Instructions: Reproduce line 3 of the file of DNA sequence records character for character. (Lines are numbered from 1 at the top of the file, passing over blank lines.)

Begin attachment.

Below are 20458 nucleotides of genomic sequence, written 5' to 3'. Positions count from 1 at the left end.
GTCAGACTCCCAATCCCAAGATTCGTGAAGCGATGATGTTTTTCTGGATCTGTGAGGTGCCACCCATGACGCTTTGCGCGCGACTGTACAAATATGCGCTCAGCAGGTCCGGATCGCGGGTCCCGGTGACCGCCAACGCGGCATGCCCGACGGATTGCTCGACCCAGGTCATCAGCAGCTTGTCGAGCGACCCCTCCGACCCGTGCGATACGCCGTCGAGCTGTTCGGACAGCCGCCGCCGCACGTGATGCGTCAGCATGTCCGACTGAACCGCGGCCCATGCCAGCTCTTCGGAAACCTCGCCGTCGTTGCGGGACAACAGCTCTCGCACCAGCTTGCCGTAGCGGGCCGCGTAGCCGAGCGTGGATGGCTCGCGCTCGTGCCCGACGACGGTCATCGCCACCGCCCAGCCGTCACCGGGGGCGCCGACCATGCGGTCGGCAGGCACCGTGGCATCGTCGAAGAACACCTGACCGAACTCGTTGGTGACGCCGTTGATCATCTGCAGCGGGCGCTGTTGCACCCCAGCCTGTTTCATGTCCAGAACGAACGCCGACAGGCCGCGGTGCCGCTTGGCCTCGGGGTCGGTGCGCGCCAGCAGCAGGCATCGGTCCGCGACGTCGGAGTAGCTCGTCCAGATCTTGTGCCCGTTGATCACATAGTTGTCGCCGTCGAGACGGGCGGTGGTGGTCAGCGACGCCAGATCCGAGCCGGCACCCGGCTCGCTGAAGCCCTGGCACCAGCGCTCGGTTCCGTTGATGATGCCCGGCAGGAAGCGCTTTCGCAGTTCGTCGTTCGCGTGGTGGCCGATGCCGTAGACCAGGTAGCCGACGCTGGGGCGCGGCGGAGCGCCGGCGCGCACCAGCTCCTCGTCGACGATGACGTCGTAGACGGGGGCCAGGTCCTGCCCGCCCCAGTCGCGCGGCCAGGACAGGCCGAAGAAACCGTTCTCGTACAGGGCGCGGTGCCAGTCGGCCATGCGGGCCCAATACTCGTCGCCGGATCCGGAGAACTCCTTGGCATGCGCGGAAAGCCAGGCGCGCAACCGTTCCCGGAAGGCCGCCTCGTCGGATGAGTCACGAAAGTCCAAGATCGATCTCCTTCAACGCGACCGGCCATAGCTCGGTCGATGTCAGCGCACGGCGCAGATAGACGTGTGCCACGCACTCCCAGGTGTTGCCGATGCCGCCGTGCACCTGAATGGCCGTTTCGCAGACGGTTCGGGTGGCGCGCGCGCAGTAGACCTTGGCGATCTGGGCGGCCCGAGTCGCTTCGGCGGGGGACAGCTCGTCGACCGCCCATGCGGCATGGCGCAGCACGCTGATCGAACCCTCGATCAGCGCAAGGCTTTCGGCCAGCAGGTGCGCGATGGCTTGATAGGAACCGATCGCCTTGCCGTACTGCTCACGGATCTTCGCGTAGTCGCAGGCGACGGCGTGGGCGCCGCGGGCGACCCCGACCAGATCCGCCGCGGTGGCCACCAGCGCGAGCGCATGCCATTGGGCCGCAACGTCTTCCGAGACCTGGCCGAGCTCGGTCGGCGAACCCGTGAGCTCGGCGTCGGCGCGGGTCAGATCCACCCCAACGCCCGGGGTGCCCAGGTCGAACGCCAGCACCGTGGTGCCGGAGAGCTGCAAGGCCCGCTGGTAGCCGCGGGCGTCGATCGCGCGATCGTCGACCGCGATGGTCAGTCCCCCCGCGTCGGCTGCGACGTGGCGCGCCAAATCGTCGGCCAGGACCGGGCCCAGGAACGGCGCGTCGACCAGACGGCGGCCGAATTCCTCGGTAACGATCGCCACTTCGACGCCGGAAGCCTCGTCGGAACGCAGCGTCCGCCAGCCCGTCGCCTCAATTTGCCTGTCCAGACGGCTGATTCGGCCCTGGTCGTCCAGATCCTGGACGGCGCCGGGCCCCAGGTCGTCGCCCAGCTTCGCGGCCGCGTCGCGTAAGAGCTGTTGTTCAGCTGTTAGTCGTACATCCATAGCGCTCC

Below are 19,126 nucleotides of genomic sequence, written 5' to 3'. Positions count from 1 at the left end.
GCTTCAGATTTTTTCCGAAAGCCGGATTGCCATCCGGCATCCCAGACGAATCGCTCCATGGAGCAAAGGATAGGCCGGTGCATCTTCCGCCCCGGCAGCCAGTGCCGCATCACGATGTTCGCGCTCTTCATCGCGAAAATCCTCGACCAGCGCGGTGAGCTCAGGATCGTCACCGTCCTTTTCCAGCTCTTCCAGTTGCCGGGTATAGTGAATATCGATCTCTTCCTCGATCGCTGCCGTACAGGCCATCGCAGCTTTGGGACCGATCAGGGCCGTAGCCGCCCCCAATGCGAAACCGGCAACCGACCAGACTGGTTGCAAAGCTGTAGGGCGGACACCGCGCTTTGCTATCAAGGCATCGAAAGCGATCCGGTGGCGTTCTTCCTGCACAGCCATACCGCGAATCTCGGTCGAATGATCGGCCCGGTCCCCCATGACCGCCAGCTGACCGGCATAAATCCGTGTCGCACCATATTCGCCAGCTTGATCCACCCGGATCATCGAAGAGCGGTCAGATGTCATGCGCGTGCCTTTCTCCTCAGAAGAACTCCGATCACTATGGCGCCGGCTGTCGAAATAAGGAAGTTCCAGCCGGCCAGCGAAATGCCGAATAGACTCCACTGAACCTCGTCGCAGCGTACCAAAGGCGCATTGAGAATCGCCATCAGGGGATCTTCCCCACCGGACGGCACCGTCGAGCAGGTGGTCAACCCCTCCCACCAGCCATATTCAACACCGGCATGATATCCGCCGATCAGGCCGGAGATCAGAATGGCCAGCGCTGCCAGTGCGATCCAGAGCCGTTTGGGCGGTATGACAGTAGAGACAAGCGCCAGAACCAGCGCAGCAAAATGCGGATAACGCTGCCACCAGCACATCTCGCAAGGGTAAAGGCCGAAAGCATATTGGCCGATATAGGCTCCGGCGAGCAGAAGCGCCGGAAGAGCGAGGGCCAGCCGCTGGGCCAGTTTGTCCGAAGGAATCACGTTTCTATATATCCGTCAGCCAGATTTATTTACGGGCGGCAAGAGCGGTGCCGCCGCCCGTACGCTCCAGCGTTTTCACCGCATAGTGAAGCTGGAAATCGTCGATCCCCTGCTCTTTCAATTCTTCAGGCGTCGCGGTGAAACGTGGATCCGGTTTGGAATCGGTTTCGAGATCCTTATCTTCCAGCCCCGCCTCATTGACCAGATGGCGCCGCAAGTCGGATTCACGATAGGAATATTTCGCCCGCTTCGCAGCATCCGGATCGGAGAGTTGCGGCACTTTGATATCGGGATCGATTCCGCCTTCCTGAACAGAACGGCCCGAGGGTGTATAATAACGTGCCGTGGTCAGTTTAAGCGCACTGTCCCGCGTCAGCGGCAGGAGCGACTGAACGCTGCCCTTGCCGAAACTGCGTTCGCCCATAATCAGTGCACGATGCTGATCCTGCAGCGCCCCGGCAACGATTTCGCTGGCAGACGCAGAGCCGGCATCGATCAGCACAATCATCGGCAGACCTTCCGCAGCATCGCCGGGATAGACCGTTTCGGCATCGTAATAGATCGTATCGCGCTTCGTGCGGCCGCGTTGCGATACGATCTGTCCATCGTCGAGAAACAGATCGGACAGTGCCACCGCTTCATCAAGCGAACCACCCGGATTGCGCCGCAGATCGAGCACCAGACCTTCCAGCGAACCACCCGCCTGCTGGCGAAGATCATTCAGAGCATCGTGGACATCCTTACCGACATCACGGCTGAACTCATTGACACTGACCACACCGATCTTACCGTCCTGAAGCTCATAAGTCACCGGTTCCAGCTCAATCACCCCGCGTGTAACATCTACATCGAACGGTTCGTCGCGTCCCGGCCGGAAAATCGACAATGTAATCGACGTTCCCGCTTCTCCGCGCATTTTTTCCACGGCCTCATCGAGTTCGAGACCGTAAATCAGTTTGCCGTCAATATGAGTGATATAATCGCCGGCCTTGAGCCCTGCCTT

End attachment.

Below are 19,126 nucleotides of genomic sequence, written 5' to 3'. Positions count from 1 at the left end.